AD: Cities are full of our memories of what we experienced in a certain place, where I had my first coffee with my girlfriend, when I was walking in that park I took part in that demonstration, we had a wonderful party there, or we had a great concert. Those are emotions, those are memories, and that’s really what a city is. When we talk about New York, we talk about it with great emotion. If you look at China, by contrast, they have managed to eradicate traditional neighbourhoods in order to build these new areas that don’t have that history, don’t have that memory. In Christchurch they decided to tear down the church [Cathedral], it was a big discussion because it was like tearing down people’s memories.

AB: What’s an enduring memory you have of Copenhagen? Why is it an exciting city to live in?

AD: Oh my god, I have memories from pretty much every corner of that city. I was in a relationship for a few years, and we had a very heavy breakup, so I met with three of my friends. It was night time and we had some beers and we broke into Copenhagen’s botanical garden. We climbed over the fence, and we sat there in the botanical garden and had beers and smoked cigarettes. It was a very emotional moment in my life, whenever I walk past that park, whenever I go through this park; it always reminds me of that experience, of those emotions.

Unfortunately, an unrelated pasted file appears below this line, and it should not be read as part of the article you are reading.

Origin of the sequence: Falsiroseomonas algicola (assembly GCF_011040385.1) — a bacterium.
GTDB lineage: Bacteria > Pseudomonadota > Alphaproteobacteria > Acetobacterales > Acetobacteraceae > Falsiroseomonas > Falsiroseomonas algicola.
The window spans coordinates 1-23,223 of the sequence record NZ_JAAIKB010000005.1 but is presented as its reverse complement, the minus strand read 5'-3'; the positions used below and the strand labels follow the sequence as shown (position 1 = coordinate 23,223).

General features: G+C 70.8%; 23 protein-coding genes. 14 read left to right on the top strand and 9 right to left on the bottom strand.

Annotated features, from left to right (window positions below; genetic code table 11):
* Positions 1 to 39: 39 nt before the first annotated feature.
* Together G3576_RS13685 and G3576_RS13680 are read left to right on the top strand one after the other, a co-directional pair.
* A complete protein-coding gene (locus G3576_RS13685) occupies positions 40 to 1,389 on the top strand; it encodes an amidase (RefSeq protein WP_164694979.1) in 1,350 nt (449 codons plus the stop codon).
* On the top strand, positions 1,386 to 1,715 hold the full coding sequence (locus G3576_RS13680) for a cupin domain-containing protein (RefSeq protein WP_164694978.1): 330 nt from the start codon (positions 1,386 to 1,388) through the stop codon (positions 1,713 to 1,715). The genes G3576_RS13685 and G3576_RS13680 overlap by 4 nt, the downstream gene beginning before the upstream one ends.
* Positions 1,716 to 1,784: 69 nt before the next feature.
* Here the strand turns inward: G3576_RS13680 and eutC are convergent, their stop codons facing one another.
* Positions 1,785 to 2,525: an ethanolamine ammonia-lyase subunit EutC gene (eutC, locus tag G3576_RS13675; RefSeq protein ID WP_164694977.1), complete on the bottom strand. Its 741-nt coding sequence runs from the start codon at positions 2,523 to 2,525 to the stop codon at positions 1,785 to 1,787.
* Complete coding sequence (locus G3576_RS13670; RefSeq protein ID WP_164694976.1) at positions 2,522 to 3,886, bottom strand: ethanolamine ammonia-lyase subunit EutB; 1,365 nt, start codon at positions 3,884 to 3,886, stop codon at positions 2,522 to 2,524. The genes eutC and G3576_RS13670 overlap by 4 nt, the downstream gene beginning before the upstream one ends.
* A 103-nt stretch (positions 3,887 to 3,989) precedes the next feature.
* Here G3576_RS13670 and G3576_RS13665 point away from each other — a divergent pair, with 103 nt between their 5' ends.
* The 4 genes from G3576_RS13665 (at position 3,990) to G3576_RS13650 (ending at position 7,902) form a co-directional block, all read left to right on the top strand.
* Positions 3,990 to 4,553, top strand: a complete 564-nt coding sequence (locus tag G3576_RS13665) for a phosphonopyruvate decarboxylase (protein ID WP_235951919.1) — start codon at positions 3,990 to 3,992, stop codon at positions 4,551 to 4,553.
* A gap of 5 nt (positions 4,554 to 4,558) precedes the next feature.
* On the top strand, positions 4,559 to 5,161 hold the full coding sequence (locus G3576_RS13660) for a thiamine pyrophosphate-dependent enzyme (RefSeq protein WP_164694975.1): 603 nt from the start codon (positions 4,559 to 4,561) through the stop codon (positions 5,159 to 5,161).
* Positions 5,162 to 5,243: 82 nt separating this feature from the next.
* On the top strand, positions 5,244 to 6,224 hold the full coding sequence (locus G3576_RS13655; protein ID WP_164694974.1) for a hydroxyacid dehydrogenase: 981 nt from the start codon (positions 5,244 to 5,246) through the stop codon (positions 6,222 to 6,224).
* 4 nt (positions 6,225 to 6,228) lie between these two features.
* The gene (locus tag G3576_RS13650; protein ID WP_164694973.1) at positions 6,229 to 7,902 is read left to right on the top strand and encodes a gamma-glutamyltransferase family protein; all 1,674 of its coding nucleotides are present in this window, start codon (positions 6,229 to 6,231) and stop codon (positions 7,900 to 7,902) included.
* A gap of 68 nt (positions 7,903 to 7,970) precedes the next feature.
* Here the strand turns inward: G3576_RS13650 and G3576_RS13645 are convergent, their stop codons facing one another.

AB: Your least favourite city?

AD: I think my least favourite city, but also a city that I’m quite fascinated with, is Los Angeles. Because Los Angeles has a city structure that’s horrible; you spend hours in traffic, it has no sense of centre. And at the same time, it’s a city that has a lot of creativity. I remember the first time I came to Los Angeles I had no idea where to start; I didn’t know how to grasp the city. It wasn’t until I had a few friends there that I started getting into the city. In that sense Los Angeles is a very excluding city, the city itself doesn’t do it for you. So I’m fascinated about Los Angeles for the people there, but I think it’s a horrible city.